I think the only real problem keeping you from using the more modern `Quantities`

framework is the fact that `Integrate(a0, t, t)`

and `a0 Integrate(1, t, t)`

are not equivalent if one or more accelerations in `a0`

are zero. In the first case we get `{0 m/s^2, -4.9 t^2 m/s^2}`

and in the second case we get `{t^2 (0 m/s^2), t^2 (-4.9 m/s^2)}`

. Since we’re integrating constants, we can pull the constants out of the integral and put them in front. I’ve done it for both `v0`

and `a0`

, though it was only absolutely necessary for `a0`

. Unfortunately, because of the way the replacement works, Mathematica will print a warning that m/s and m are incompatible units, *then* the substitution happens and it realizes the units are fine.

```
vectorDirection(vec_) := ArcTan(vec((2))/vec((1)))*180/(Pi)
r0 = Quantity({0, 0}, "Meters");
s0 = Quantity(37, "Meters"/"Seconds");
v0 = AngleVector(s0, 53.1 Degree)
a0 = Quantity({0, -9.8}, "Meters"/"Seconds"^2);
r0 + v0 Integrate(1, t) + a0 Integrate(1, t, t) /.
t -> Quantity(2, "Seconds")
{Norm(
v0 + a0 Integrate(1, t) /. t -> Quantity(2, "Seconds")),
vectorDirection(
v0 + a0 Integrate(1, t) /. t -> Quantity(2, "Seconds"))}
r1 = {x, y};
v1 = {v1x, Quantity(0, ("Meters")/("Seconds"))};
Solve({r1 == r0 + v0 Integrate(1, t) + a0 Integrate(1, t, t),
v1 == v0 + a0 Integrate(1, t)}, {x, y, t, v1x})
r1 = {x, Quantity(0, "Meters")};
v1 = {v1x, v1y};
Last@Solve({r1 == r0 + v0 Integrate(1, t) + a0 Integrate(1, t, t),
v1 == v0 + a0 Integrate(1, t)}, {x, t, v1x, v1y})
```

Of course all the quantities and integrals can be entered in the more traditional format when using Mathematica, but it doesn’t translate well to StackExchange. I do think it’s a bit strange to carry around all these integrals and repeatedly solve the same equations over and over. My usual process would be to solve the integral once, if possible, and then be done with it. Perhaps you have a reason you want to keep the integrals, but I think it’s cleaner without. With the initial values defined as above:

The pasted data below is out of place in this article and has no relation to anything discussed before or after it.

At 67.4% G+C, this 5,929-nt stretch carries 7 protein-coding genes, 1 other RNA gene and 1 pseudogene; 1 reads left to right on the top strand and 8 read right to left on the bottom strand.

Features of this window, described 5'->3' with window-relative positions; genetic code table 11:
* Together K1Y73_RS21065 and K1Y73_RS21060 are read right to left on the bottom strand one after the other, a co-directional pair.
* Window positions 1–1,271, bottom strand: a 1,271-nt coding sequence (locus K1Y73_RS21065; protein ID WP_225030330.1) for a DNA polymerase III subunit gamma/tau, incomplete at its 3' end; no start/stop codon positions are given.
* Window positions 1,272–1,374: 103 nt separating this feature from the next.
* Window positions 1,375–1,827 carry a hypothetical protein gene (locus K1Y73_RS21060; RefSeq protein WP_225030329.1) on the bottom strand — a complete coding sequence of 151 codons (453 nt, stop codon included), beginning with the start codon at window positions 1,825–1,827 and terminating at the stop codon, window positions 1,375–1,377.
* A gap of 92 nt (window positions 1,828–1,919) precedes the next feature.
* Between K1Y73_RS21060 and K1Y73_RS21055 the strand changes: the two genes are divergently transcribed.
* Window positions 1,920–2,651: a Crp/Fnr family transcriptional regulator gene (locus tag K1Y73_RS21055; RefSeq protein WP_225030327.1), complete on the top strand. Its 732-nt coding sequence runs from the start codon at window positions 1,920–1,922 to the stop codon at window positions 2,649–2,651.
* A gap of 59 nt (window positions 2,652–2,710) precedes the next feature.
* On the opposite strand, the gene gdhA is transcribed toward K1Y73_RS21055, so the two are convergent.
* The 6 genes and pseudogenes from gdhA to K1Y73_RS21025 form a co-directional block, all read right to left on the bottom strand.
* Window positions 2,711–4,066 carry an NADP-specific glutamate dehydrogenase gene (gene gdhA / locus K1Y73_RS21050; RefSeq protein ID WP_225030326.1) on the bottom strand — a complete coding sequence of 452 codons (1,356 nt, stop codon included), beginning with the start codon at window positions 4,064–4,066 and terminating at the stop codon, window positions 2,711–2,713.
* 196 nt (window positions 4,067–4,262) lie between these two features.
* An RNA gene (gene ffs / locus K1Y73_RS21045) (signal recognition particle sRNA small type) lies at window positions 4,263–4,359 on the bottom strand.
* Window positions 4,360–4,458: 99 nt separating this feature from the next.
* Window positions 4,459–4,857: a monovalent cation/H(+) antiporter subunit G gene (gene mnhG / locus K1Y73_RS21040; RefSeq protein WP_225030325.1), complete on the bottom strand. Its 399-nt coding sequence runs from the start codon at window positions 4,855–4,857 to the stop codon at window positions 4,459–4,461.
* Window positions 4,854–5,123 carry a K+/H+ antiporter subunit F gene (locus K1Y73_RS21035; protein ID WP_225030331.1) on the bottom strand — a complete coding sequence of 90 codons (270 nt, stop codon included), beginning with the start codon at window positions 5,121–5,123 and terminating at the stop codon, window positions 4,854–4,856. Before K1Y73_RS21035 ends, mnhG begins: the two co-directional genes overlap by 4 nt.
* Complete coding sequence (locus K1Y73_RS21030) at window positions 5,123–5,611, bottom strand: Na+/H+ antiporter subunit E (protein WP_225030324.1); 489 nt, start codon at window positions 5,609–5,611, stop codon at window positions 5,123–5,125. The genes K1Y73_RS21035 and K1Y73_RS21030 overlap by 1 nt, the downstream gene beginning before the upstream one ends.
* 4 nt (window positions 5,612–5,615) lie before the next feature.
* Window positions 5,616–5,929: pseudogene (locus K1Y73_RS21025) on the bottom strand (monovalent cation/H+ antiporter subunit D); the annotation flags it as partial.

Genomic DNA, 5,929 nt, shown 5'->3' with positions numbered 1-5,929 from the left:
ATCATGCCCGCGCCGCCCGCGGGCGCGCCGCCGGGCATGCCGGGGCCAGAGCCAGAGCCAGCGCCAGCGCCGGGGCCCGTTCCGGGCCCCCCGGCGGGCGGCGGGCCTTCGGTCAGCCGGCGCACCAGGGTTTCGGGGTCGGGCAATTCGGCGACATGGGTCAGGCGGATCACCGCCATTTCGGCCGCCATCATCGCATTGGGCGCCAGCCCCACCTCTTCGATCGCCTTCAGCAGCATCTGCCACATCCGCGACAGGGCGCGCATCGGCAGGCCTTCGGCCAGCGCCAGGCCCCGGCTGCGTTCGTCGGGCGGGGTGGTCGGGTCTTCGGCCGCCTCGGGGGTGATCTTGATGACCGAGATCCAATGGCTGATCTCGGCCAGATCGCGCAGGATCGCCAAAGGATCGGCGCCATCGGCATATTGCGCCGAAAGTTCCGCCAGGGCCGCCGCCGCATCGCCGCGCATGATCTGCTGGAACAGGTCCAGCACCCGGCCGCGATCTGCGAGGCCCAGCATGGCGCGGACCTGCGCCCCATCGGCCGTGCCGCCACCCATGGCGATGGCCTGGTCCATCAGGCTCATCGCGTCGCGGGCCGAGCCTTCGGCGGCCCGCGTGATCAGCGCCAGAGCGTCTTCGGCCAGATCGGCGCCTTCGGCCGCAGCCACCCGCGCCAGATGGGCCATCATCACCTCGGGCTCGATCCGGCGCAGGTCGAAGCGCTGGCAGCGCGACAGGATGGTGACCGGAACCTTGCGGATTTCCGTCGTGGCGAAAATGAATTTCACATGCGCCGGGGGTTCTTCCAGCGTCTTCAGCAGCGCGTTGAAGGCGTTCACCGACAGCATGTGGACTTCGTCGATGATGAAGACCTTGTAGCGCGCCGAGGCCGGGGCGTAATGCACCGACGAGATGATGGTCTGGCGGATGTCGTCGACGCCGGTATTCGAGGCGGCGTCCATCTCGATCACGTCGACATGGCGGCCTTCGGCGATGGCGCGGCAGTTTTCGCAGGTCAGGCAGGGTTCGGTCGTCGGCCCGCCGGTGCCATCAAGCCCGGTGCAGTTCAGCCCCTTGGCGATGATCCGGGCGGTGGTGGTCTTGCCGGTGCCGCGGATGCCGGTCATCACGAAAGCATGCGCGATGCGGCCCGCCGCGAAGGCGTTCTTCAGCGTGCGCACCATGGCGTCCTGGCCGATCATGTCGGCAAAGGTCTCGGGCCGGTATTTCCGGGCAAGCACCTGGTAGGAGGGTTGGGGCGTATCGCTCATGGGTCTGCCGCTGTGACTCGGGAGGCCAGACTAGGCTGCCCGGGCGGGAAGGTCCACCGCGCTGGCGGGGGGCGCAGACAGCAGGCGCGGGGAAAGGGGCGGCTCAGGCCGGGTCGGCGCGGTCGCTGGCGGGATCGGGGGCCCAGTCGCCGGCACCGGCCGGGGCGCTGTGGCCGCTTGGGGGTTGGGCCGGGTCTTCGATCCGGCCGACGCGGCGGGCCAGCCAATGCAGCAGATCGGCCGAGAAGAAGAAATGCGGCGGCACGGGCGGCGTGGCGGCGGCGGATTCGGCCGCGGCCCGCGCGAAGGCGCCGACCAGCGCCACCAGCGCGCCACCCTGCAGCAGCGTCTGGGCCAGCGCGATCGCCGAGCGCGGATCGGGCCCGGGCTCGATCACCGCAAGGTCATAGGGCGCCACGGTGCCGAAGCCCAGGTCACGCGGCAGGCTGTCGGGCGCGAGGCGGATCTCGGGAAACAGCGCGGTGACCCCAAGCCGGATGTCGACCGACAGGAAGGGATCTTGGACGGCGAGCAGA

```
pos = Integrate(a, t, t, GeneratedParameters -> C) /. {C(1) -> r0, C(2) -> v0, a -> a0}
pos /. t -> Quantity(2, "Seconds")
{Norm(#), vectorDirection(#)} &@(D(pos, t) /.
t -> Quantity(2, "Seconds"))
Solve({{x, y} == pos, {v1x, Quantity(0, ("Meters")/("Seconds"))} ==
D(pos, t)}, {x, y, t, v1x})
Last@Solve({{x, Quantity(0, "Meters")} == pos, {v1x, v1y} ==
D(pos, t)}, {x, t, v1x, v1y})
```

If we were using the derivative of the position a lot, we could also just define a new equation like `vel = D(pos, t)`

. I also switched the definition of position here. From a physics perspective, I don’t think the original definition is quite right. It gets the same answer, but a double indefinite integral should have two unknowns (initial velocity and initial position, here). When using the double integral, we’re really solving the differential equation `r''(t) == a`

and integrating both sides twice to get `r(t) = 1/2 a t^2 + v0 t + r0`

, so we don’t need the definition to contain 3 separate parts.